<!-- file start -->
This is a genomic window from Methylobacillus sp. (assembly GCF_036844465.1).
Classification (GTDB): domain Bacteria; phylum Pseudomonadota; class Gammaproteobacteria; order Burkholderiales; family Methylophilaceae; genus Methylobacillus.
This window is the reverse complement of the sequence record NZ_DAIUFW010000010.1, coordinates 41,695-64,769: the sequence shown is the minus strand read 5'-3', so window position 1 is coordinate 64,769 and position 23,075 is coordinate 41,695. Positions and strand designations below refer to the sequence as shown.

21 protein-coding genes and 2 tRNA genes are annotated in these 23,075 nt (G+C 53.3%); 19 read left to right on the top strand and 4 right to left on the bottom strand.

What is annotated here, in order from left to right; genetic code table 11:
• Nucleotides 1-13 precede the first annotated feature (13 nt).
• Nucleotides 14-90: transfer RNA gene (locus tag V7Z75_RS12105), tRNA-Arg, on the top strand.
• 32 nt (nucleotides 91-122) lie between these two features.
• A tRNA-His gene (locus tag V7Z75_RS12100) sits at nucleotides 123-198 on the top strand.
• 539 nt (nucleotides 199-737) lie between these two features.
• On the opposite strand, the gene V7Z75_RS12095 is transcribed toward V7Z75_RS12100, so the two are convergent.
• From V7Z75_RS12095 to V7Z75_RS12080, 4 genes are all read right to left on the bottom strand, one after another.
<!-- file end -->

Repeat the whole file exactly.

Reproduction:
This is a genomic window from Methylobacillus sp. (assembly GCF_036844465.1).
Classification (GTDB): domain Bacteria; phylum Pseudomonadota; class Gammaproteobacteria; order Burkholderiales; family Methylophilaceae; genus Methylobacillus.
This window is the reverse complement of the sequence record NZ_DAIUFW010000010.1, coordinates 41,695-64,769: the sequence shown is the minus strand read 5'-3', so window position 1 is coordinate 64,769 and position 23,075 is coordinate 41,695. Positions and strand designations below refer to the sequence as shown.

21 protein-coding genes and 2 tRNA genes are annotated in these 23,075 nt (G+C 53.3%); 19 read left to right on the top strand and 4 right to left on the bottom strand.

What is annotated here, in order from left to right; genetic code table 11:
• Nucleotides 1-13 precede the first annotated feature (13 nt).
• Nucleotides 14-90: transfer RNA gene (locus tag V7Z75_RS12105), tRNA-Arg, on the top strand.
• 32 nt (nucleotides 91-122) lie between these two features.
• A tRNA-His gene (locus tag V7Z75_RS12100) sits at nucleotides 123-198 on the top strand.
• 539 nt (nucleotides 199-737) lie between these two features.
• On the opposite strand, the gene V7Z75_RS12095 is transcribed toward V7Z75_RS12100, so the two are convergent.
• From V7Z75_RS12095 to V7Z75_RS12080, 4 genes are all read right to left on the bottom strand, one after another.